Counterfeiting and infringement are two concepts that are often considered synonymous and similar to one another and the differences between the two are most often overlooked.

Counterfeiting as defined in the English dictionary and as commonly understood by the general public stands for a fraudulent imitation of something, or an exact imitation of something with the intention to deceive or defraud.

Infringement with specific reference to trademarks, is defined under Section 29 of the Trade Marks Act, 1999 as the unauthorised use of an identical or deceptively similar trademark. The term “Counterfeiting” is however not defined under the Trade Marks Act.

Prima facie these two concepts seem to deal with imitating and/or deceiving the public, however, the underlying difference between counterfeiting and trademark infringement lies in the fact that trademark infringement is a much broader and comprehensive concept when compared to counterfeiting. Another difference between the two concepts can be drawn on account of the legal remedies available. For trademark infringement, one can seek civil remedies in the form of injunction and damages. On the other hand, counterfeiting is a cognizable offence and punishable under the Indian Penal Code.

These two concepts were the bone of contention in a recent case before the Delhi High Court. The Plaintiff in the case is Montblanc Simplo GmbH, engaged in the manufacture, distribution and sale of luxury writing instruments, watches and leather goods.  MONTBLANC is one of the most widely recognised luxury brands in the world around and often their brand is identified by the “the Star Device”. The Plaintiff started production of the celebrated writing under the brand name of MEISTERSTUCK since 1924 and have registered the trademarks- MONTBLANC, MEISTERSTUCK as well as the “the Star Device” logo globally, including in India.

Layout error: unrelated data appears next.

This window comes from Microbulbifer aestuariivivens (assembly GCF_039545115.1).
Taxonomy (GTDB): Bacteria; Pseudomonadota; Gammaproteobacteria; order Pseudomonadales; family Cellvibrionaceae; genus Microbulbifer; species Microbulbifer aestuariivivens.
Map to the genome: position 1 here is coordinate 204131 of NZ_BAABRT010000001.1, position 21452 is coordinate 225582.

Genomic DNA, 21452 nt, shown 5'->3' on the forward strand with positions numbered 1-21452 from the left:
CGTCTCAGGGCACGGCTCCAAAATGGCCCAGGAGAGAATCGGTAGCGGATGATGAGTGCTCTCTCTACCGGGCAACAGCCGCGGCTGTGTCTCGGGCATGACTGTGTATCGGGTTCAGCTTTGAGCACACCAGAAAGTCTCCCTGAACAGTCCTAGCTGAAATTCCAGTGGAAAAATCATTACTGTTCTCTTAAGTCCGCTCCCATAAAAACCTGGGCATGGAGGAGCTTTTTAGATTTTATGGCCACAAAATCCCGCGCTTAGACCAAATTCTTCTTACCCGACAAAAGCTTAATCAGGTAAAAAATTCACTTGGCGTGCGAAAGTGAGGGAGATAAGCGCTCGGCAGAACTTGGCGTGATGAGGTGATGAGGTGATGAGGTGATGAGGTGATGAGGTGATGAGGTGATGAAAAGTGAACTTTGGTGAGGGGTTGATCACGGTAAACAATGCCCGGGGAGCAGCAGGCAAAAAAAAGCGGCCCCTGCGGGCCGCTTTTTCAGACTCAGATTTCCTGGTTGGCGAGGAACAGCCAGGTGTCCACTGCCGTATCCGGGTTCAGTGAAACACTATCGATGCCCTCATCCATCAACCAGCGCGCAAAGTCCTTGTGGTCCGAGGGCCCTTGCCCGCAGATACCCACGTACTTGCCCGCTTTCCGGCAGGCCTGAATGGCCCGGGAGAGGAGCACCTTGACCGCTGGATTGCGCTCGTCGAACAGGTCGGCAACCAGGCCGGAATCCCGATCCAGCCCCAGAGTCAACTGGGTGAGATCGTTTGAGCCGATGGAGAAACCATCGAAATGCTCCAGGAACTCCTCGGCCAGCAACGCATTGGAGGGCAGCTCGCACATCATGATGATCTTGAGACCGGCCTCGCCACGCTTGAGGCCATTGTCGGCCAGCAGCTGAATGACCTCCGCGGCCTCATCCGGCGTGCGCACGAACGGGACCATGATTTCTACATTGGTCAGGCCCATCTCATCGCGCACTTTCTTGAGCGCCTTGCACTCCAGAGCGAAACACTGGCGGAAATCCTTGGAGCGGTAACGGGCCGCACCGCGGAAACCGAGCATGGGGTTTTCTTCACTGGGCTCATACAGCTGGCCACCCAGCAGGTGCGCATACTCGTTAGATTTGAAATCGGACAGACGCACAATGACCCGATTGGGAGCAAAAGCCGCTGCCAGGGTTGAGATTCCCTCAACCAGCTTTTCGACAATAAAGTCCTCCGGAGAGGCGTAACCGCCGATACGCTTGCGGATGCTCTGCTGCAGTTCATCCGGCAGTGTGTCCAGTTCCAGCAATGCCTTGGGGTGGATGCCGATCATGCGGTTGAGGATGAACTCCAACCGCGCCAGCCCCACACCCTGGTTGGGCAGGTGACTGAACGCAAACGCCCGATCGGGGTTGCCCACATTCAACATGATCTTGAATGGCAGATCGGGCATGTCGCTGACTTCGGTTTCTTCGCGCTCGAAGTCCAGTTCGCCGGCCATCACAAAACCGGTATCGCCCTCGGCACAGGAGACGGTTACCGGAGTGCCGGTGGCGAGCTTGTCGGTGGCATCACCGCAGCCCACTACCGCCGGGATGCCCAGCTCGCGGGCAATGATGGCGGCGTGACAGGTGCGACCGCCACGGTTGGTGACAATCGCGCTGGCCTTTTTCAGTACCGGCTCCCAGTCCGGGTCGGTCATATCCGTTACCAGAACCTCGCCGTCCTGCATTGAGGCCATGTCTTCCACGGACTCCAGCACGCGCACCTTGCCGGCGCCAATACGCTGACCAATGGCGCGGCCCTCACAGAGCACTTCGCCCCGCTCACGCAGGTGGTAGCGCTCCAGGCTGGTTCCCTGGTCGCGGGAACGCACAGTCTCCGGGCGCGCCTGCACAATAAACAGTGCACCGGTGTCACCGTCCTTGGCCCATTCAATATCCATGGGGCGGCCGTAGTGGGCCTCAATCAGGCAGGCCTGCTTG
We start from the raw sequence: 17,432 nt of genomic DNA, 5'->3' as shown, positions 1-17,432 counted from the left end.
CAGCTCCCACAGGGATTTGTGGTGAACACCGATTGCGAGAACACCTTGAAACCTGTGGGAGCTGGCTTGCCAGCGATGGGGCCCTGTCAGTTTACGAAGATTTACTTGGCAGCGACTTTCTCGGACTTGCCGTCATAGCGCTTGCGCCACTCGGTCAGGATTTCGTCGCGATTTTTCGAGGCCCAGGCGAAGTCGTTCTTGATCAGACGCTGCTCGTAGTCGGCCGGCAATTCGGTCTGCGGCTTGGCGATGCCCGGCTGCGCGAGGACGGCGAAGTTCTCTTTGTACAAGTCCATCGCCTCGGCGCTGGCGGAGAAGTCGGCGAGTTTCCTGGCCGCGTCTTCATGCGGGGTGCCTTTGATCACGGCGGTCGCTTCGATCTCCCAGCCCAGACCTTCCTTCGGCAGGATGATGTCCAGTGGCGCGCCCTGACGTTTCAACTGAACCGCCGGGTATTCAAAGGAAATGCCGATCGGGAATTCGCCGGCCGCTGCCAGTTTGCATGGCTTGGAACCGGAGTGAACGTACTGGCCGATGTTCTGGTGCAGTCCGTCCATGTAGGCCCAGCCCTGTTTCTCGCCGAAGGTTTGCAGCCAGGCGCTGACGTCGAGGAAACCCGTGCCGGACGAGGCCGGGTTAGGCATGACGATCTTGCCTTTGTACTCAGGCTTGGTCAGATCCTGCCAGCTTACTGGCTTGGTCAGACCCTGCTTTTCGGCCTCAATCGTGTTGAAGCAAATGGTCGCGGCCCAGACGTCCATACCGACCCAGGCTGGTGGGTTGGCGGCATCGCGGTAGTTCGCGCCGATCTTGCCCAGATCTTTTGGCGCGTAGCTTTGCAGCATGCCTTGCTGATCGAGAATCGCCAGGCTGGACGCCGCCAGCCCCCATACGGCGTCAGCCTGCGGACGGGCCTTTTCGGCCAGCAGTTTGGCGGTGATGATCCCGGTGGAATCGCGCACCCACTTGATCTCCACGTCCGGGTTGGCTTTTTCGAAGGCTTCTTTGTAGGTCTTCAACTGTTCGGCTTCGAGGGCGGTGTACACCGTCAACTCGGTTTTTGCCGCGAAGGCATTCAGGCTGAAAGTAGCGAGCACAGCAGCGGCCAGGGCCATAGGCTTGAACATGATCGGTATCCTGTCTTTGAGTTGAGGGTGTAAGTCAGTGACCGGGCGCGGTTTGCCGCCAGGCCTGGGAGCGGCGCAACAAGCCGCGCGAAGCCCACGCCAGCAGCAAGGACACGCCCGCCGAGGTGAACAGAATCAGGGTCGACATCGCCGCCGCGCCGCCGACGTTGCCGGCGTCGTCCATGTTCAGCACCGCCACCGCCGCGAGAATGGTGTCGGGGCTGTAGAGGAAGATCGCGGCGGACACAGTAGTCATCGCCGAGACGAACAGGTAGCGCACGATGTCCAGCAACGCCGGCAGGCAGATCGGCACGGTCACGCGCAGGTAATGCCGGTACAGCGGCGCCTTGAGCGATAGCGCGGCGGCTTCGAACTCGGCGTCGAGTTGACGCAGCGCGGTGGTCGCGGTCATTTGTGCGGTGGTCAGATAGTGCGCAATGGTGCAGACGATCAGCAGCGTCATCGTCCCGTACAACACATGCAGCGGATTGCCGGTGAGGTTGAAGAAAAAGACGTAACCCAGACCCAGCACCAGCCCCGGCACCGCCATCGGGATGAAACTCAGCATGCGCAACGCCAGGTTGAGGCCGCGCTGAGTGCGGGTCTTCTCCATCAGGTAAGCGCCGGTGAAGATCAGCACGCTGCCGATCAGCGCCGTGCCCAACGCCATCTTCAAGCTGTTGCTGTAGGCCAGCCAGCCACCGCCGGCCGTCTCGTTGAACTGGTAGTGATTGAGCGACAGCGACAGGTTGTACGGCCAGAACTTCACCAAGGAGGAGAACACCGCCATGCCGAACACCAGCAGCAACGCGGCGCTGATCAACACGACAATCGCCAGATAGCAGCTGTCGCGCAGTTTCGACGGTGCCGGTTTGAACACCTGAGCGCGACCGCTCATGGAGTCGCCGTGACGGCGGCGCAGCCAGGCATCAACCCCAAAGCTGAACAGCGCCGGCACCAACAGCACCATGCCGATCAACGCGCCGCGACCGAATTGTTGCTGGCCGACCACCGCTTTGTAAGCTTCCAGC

The Defendants operate an e-commerce website under the domain name In 2013, the Plaintiff came across the fact that the Defendants were selling counterfeit product of MONTBLANC writing instruments on their website at discounted rate of 75% representing the products as that of the original products of the Plaintiffs.

Thereafter, the Plaintiffs filed the present suit seeking for permanent injunction restraining the Defendants from manufacturing, selling and/or offering for sale, advertising any goods bearing the trademarks MONTBLANC, MEISTERSTUCK, the Star Device, etc. or any similar trademark and/or device as those of the Plaintiff and also seeking a damage claim of Rs. 20,05,000.

On perusal of the facts and evidences submitted, the Court was of the opinion that the Defendants have in fact been involved in selling and distributing counterfeit products using the Plaintiff’s trademarks on their website. Accordingly, a permanent injunction against the Defendants was issued, however, the claim for damages for rejected for want of evidence to show the exact extent of actual damages suffered by the Plaintiff.

All infringements are not counterfeits, though, all counterfeits are infringements

In the present judgment, the Defendants have blatantly counterfeited the Plaintiff’s genuine products incorporating their registered trademarks, whereby amounting to both counterfeiting as well as trademark infringement.

To precisely define and differentiate the two concepts- Counterfeiting includes exact imitation, whereby the genuine and the counterfeited products become substantially indistinguishable. On the contrary, trademark infringement, besides including exact imitation of marks, would also include use of confusingly similar or deceptively similar marks. Thus, trademark infringement is a wider concept that encompasses everything between the lengths of a mere deception to exact imitations.

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